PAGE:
What the Heck is it?
Vodka is a distilled spirit with a high alcohol content that can be produced from a number of different materials and possess different characteristics depending on the creator. Most produced these days is made from a grain, though some is still made from potatoes. The exact history of this spirit is unknown, though it most likely originated somewhere in the region of Poland or Russia between the 14th and 16th centuries. The word is thought to derive from Russian, meaning roughly “little water”.
The majority of vodkas produced today for consumption in the United States and Western Europe are made from either wheat or rye and are heavily filtered. By law, in these regions, vodka cannot have a distinctive color, smell, or flavor. It is, in many ways, an essential spirit, which is one reason it is so popular in mixed drinks and as a base alcohol for flavored spirits.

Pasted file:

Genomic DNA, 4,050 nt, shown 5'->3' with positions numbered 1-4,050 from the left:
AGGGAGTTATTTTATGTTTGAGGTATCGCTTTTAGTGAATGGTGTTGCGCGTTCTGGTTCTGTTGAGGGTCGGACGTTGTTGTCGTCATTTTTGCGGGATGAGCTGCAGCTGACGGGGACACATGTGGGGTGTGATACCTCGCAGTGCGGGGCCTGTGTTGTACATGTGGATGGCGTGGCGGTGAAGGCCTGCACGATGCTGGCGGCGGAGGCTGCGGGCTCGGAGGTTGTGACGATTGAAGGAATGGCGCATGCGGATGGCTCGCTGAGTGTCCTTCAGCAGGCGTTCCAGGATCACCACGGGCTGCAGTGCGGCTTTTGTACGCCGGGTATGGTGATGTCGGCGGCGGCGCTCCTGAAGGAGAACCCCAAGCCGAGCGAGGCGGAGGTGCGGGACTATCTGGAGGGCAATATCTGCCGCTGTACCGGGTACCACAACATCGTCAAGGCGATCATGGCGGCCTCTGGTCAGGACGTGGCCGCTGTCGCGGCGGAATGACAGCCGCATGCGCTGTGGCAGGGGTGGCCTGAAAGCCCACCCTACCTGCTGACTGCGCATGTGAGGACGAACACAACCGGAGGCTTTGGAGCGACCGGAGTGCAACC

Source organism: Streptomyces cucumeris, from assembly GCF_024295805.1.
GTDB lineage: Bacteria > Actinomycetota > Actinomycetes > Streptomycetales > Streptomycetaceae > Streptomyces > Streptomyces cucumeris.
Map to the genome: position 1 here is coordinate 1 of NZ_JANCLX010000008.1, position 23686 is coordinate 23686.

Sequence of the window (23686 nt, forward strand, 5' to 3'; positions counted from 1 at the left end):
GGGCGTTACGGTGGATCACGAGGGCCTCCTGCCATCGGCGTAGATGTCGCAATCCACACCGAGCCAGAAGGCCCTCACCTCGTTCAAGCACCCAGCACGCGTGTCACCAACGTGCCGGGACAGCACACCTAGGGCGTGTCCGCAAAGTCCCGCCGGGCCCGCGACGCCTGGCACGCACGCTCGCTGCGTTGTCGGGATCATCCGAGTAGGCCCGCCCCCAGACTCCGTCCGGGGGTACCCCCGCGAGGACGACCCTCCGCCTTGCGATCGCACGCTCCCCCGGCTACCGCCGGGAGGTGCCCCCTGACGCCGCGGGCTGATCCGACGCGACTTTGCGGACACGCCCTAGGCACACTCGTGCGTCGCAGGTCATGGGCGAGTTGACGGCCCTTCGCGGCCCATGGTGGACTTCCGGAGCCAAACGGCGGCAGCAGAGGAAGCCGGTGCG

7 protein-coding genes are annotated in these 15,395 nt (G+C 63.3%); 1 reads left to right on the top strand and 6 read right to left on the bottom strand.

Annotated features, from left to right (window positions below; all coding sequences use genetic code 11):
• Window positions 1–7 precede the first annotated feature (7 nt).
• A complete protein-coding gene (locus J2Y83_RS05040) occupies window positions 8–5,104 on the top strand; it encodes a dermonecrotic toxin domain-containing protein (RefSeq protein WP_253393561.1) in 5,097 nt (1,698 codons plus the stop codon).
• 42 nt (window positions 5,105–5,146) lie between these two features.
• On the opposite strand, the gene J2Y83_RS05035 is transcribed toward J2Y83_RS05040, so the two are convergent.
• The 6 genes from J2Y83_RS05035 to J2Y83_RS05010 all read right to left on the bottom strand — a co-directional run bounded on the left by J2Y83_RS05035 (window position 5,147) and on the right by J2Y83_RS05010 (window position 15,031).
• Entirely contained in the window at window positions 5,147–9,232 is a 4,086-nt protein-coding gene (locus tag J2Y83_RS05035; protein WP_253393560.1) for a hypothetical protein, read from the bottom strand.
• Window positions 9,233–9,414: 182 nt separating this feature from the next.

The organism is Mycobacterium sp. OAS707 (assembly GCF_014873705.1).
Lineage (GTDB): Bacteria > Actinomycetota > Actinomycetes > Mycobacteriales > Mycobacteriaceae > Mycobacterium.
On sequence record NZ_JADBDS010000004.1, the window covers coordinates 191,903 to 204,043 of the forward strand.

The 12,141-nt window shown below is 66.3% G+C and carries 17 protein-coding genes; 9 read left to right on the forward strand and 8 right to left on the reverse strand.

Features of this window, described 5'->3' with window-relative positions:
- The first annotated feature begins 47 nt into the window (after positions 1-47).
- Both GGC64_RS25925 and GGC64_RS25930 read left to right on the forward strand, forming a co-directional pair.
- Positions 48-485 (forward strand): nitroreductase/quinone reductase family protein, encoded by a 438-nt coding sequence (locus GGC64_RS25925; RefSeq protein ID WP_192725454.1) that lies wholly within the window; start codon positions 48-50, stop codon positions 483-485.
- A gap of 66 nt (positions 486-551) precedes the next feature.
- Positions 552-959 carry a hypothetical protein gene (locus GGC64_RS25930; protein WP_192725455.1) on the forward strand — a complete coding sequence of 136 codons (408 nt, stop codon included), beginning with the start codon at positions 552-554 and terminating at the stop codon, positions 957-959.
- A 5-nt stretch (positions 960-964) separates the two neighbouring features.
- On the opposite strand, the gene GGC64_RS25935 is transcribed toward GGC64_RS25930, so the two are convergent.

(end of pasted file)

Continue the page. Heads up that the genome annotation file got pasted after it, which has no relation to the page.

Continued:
Traditionally, vodka may be made from virtually anything — grapes, soy, beets, potatoes, corn, wheat, and rye. Some are even made from leftover material in the oil refining process. In many Eastern European countries, vodka is not as heavily filtered as it is in the West, and so the flavors, smells, and colors from the source materials may shine through.